I feel that one of the biggest gifts my dad ever gave me was teaching me to be a truth-teller, even if he didn’t mean to.

But overall, my dad was pretty hands-off. He preferred a laissez-faire approach to parenting. He didn’t have a father. His died when he was young and he never got to know him. And when his father was alive, he was violent and a drunk. His mother wanted to protect him from all of that so she was sort of a helicopter parent before that term actually existed. She worked full-time but she really wanted to control every aspect of his life and he rebelled against that in every way he could. Her desperate need to shape him ended up shaping him as a parenting style with me.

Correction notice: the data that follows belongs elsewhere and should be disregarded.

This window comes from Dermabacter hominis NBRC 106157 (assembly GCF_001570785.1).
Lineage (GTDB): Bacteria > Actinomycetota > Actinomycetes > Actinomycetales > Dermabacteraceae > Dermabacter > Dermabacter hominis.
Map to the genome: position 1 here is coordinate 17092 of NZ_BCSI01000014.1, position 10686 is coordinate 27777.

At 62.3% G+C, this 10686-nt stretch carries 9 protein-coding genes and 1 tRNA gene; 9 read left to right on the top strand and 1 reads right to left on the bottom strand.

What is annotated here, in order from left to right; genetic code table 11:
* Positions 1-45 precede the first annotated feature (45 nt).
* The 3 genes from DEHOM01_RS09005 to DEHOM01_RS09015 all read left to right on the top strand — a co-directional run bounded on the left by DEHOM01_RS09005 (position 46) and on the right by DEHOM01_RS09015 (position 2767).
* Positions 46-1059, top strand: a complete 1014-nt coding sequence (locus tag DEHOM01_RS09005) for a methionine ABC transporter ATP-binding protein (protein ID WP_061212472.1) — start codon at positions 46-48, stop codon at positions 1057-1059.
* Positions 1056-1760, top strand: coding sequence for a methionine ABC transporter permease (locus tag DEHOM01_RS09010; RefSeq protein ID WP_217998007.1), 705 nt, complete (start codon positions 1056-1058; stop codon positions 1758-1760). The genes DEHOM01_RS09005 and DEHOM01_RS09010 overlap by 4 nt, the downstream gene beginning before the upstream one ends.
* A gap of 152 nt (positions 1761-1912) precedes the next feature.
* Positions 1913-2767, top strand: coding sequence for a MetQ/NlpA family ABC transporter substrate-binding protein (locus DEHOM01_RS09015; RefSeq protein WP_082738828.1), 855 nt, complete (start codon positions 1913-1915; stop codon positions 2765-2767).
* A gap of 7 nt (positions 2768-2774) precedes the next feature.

Because of his laid-back approach, he never gave me advice on my career and I really wish he had. After he died, I found out he was casually mentoring a few young comics and would let them know if he liked their stuff. He had this secret life as a mentor that I never knew about until after he died. And to be honest, my initial instinct was jealousy. I felt left out because I craved that kind of attention from my dad. I wanted those conversations with him so badly.

He didn’t mentor me creatively or tell me a direction to go. A couple of times he warned me not to do stand up comedy because I think he knew it would be a really difficult road to go down because of the name factor and the natural comparisons people would make. He was uncomfortable with my autobiographical storytelling but that was a personal thing. He told me he would never try to stop me or object to my work but he just couldn’t be an audience member for it.

People will often expect certain words to come out of my mouth or want me to have the same willingness to speak a certain kind of truth. And there is some reality to those expectations.